n John Donne is the most popular of the group. Donne's earliest poems showed a brilliant knowledge of English society coupled with sharp criticism of its problems. His satires dealt with common Elizabethan topics, such as corruption in the legal system, mediocre poets, and pompous courtiers, yet stand out because of their intellectual sophistication and striking imagery.

n The Holy Sonnets (also known as Divine Meditations or Divine Sonnets) are a series of nineteen poems. Never published during Donne’s lifetime but widely

Metaphysical Poetry

Geometry & Geography

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circulated in manuscript, they have become some of Donne's most popular poems and are widely anthologized. Most of them are written in the Petrarchan (Italian) sonnet form, rather than the more restrictive Shakespearean (English) sonnet form.

n They were composed between 1609 and 1610, in a period of great personal distress for Donne, with physical, emotional, and financial hardship, as well as religious turmoil: originally a Roman Catholic, Donne did not officially join the Anglican Church until 1615. The Holy Sonnets reflect these anxieties.

n They also try to show a psychological realism when describing the tensions of love.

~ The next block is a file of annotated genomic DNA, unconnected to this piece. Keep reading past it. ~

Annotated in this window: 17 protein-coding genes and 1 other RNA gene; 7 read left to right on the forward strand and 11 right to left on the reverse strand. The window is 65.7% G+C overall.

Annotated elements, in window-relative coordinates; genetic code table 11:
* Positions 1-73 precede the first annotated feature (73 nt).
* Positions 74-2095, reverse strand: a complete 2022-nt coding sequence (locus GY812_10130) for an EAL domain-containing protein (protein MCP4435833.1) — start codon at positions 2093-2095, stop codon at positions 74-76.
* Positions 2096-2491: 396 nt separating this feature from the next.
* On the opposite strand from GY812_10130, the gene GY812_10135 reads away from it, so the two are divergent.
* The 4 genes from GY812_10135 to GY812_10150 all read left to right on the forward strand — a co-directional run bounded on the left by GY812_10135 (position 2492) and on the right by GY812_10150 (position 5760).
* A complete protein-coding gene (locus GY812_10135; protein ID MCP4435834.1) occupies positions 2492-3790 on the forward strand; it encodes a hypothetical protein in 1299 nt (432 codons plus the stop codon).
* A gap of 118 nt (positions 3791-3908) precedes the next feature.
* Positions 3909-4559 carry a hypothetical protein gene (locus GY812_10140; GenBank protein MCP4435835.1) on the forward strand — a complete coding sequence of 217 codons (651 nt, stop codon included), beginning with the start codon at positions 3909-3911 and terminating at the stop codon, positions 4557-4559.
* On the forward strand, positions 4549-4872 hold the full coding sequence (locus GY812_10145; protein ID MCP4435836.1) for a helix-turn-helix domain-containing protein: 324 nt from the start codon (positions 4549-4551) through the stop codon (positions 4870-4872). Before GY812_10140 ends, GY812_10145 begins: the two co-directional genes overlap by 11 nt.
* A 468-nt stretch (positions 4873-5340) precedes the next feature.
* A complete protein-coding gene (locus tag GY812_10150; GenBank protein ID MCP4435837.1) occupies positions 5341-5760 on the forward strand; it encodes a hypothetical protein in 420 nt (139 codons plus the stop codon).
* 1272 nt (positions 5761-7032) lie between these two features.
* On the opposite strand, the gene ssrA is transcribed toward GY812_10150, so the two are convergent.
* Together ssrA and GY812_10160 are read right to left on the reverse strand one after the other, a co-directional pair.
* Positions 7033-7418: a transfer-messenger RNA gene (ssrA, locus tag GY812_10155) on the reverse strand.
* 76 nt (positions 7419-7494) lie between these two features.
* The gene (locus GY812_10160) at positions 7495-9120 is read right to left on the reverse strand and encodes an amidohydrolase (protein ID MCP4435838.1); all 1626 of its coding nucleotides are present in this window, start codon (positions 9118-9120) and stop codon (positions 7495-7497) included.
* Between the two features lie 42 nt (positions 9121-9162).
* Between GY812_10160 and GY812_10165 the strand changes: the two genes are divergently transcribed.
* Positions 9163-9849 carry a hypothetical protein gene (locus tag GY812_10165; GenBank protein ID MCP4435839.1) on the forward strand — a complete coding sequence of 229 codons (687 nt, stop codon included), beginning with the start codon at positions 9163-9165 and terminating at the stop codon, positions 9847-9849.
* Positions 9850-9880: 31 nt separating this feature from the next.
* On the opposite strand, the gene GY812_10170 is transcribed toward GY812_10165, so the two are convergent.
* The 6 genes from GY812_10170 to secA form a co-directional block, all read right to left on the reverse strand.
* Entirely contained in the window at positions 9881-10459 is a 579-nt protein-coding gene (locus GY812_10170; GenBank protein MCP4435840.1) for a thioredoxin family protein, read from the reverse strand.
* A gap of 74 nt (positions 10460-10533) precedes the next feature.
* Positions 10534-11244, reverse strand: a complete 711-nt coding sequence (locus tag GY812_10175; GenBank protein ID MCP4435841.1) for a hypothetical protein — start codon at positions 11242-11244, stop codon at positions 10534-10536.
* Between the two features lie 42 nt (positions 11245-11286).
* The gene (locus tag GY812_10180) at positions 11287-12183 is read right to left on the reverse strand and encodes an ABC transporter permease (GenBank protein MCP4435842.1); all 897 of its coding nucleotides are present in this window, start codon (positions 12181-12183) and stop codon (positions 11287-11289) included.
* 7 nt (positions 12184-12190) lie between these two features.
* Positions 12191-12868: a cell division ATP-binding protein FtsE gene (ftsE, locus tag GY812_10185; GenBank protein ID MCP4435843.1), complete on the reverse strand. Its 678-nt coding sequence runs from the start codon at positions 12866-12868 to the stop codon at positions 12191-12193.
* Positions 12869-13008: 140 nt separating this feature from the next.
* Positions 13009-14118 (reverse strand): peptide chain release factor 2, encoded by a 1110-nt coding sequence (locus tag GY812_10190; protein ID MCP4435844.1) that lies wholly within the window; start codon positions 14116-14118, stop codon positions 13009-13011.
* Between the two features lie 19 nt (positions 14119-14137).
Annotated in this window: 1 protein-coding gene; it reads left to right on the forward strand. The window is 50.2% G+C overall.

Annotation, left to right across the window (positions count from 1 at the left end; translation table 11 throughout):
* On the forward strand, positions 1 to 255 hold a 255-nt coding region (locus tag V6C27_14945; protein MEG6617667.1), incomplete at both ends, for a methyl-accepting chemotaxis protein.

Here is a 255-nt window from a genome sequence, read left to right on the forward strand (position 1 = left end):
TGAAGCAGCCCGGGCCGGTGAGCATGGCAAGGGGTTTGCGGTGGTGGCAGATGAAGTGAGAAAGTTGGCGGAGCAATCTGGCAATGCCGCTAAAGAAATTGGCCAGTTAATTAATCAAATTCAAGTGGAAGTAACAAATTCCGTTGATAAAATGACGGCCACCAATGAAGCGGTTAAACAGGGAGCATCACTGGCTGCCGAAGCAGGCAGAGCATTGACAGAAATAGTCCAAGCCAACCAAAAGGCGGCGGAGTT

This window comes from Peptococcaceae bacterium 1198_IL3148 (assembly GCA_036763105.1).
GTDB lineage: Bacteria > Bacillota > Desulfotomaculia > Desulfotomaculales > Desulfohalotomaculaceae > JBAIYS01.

n This complex doctrine of love which embraces sexuality (the mystical union of souls—see Donne's "The Canonization") but which is directed to an ideal end (discussed in Plato's Symposium) is particularly evident in Donne.

n Platonic love has also come to mean a love between individuals that transcends sexual desire and attains spiritual heights (for example, see some of the courtly romances like Tennyson's Idylls of the King.)

n Donne’s work were famous for the themes if his faith in God and women. Though not writing with conventional glamorous style of verse like the Petrachan style, Donne successfully and beautifully connects the time and space in his poems with extraordinary images.

n Donne’s use of diction and language in composing his work is considered revolutionary of his time. His style is regarded as “metaphysical” in the modern study of poem.

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StudentLesson

BatterMyHeartAnalysis

Objectives:

• TobeabletorecognizethewayMetaphysicalpoetsuselanguagetocreatemeaning

• TodeconstructAPLiteraturepoetrypromptsaccurately• Toacquirestrategiesforclosereadingofpoems• TocomposeaPoetryFocusStatementthatcanbeusedastheintroductory

paragraphofanessayinresponsetotheAPLitpoetryprompt

ElementsofMetaphyiscalpoetryThetermmetaphysicalwasappliedtoastyleof17thCenturypoetryfirstbyJohnDrydenandlaterbyDr.SamuelJohnsonbecauseofthehighlyintellectualandoftenabstruseimageryinvolved.ChiefamongthemetaphysicalpoetsareJohnDonne,GeorgeHerbert,RichardCrashaw,AndrewMarvell,andHenryVaughan.Somecommoncharacteristicsofmetaphysicalpoetryinclude:

• Argumentativestructure.Thepoemoftenengagesinadebateorpersuasivepresentation;thepoemisanintellectualexerciseaswellasorinsteadofanemotionaleffusion.

• Dramaticandcolloquialmodeofutterance.Thepoemoftendescribesadramaticeventratherthanbeingareverie,athought,orcontemplation.Dictionissimpleandusuallydirect;inversionislimited.Theverseisoccasionallyrough,likespeech,ratherthanwritteninperfectmeter,resultinginadominanceofthoughtoverform.

• Acuterealism.Thepoemoftenrevealsapsychologicalanalysis;images